Belize is a member of CARICOM which was founded in 1973. In 1990, it became a member of the Organization of American States (OAS). As a member of CARICOM Belize strongly backed efforts by the United States to implement UN Security Council Resolution 940 designed to facilitate the departure of Haiti's de facto authorities from power. The country agreed to contribute military personnel to the Multinational Task Force which restored the democratically elected Government of Haiti in October 1994 and to the United Nations Mission in Haiti (UNMIH).
The United States and Belize traditionally have had close and cordial relations. The United States is Belize's principal trading partner and major source of investment funds and also is home to the largest Belizean community outside Belize estimated to be 70,000 strong. Because Belize's economic growth and accompanying democratic political stability are important U.S. objectives in a region successfully emerging from a prolonged period of civil strife, Belize benefits from the U.S.-Caribbean Basin Initiative.
International crime issues dominate the agenda of bilateral relations between the U.S. and Belize. The U.S. is working closely with the Government of Belize to fight illicit narcotic trafficking. In October 1996, the U.S. and Belize signed a stolen vehicle treaty and both governments seek to control the flow of illegal immigrants to the U.S. through Belize.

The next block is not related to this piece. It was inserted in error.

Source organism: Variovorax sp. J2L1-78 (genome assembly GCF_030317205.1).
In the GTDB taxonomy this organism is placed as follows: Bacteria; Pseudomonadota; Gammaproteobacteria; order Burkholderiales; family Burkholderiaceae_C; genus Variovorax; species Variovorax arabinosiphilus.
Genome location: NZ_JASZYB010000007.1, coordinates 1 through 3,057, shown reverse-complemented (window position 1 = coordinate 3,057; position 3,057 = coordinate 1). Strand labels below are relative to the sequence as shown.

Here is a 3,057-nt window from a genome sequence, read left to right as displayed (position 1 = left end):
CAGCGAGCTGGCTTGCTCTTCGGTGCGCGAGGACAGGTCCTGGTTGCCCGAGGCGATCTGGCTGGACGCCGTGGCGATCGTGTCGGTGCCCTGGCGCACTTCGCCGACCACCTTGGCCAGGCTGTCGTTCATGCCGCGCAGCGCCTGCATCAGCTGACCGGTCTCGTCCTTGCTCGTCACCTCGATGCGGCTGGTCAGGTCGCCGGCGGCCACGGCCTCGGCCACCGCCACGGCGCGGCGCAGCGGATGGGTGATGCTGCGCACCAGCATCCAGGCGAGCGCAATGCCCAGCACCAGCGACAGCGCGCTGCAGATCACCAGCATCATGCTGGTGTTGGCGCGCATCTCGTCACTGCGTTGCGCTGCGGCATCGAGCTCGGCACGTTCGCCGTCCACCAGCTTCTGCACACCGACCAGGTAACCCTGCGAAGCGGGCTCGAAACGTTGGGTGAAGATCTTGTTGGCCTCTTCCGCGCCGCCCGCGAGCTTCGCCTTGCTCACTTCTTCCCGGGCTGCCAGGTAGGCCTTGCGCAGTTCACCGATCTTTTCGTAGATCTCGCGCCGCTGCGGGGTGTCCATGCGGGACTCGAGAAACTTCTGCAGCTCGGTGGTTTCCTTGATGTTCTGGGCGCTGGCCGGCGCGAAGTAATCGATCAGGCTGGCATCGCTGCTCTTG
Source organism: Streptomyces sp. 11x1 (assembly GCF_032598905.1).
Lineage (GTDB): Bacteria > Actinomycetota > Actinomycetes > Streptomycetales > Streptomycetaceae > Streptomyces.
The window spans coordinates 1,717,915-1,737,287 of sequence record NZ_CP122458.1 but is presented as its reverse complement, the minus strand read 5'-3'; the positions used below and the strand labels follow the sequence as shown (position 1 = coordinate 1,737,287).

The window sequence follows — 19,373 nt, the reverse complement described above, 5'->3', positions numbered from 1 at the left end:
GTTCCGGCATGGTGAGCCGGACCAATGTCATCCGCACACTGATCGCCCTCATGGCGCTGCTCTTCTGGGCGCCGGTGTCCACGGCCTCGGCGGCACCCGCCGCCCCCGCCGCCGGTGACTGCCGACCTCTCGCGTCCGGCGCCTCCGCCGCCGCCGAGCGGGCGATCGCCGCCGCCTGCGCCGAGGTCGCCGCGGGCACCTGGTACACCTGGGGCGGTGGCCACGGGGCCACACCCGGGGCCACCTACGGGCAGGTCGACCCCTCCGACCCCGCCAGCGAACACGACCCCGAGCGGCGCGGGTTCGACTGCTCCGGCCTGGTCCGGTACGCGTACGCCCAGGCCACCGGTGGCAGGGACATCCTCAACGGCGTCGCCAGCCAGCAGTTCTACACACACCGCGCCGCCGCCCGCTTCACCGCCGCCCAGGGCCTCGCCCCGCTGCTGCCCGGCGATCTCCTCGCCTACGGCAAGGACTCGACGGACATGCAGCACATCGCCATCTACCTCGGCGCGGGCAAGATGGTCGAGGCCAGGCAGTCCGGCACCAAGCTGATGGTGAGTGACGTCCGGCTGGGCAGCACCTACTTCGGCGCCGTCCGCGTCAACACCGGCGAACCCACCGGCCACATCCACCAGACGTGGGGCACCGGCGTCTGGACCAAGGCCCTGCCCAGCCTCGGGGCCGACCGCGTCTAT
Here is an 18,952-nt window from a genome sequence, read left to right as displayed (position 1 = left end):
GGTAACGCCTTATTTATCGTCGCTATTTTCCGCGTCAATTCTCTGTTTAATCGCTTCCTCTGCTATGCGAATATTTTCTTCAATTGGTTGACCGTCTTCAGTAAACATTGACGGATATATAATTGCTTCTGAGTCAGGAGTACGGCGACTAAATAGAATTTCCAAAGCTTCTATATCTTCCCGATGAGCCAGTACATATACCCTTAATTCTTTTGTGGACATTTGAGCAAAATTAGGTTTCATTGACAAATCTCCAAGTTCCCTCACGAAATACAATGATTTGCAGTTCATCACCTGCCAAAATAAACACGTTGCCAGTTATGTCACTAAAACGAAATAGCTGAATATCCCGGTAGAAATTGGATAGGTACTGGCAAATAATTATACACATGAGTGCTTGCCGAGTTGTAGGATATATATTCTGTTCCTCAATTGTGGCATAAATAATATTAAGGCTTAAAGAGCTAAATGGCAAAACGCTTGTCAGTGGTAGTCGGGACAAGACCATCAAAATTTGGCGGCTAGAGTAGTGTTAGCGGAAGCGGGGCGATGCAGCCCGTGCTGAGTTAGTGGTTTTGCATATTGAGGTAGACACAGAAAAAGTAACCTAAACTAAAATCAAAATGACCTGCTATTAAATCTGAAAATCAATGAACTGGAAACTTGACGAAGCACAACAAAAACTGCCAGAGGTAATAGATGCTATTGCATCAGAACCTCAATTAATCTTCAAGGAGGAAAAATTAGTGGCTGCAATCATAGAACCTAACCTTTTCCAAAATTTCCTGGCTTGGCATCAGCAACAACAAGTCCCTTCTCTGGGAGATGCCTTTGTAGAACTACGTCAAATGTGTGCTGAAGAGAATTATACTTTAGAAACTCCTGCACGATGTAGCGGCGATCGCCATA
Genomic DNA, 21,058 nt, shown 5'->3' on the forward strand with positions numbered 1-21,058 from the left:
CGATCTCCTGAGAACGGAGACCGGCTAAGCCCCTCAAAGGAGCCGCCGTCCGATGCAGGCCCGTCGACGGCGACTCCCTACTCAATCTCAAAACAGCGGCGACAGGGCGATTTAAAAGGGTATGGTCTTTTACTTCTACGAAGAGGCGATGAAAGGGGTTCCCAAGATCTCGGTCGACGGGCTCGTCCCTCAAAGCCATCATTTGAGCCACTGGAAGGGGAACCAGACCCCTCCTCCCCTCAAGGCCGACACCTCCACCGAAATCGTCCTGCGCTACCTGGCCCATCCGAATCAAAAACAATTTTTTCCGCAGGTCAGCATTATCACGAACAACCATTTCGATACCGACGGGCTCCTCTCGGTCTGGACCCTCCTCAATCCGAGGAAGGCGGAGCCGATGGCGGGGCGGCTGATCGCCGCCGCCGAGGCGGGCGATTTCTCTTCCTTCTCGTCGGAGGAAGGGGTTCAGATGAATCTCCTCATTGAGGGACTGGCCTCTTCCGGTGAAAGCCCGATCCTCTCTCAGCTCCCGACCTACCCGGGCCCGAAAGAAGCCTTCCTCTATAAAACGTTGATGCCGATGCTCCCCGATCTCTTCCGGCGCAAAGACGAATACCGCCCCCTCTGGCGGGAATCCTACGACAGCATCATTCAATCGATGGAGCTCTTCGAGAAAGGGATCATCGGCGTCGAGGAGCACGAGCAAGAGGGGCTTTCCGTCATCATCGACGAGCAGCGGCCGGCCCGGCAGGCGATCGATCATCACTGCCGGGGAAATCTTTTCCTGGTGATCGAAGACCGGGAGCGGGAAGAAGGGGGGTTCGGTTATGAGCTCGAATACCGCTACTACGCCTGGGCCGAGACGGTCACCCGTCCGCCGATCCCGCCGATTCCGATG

The United States is the largest provider of economic assistance to Belize contributing $1.1 million in various bilateral economic and military aid programs to Belize in 1999. The U.S. Agency for International Development (USAID) closed its Belize office in August 1996 after a 13-year program during which USAID provided $110 million worth of development assistance to Belize. In addition, during the past 34 years, almost 2,000 Peace Corps volunteers have served in Belize. The Peace Corps currently has 56 volunteers working in Belize. In Punta Gorda the International Bureau of Broadcasting/Voice of America (IBB/VOA) operates a medium-wave radio relay station which broadcasts to the neighboring countries of Honduras, Guatemala, and El Salvador. The U.S. military has a diverse and growing assistance program in Belize which includes the planned construction of seven schools and four water wells in 2000. Private American investors who are responsible for some $250 million total investment in Belize continue to play a key role in Belize's economy particularly in the tourism sector.
Ambassador -- Carolyn Curiel
Deputy Chief of Mission -- Mary H. Witt
Economic/Political Officer -- George Aldridge
Consul -- David Chang
Administrative Officer -- Joel Danies
Military Liaison Officer -- Ltc. Rogelio Diaz, US Army
The U.S. Embassy is located in Belize City at the corner of Gabourel Lane and Hutson Street. The mailing address is P. O. Box 286, Belize City, Belize, Central America. Tel: 011-501-2-77161 from the United States, or 77161 locally. Fax: 011-501-2-30802 Executive Office; 35321 Administrative Office; 71468 Economic/Commercial/Political Office; 35423 Consular Section. E-mail address: firstname.lastname@example.org, Web Site address: http://www.usemb-belize.gov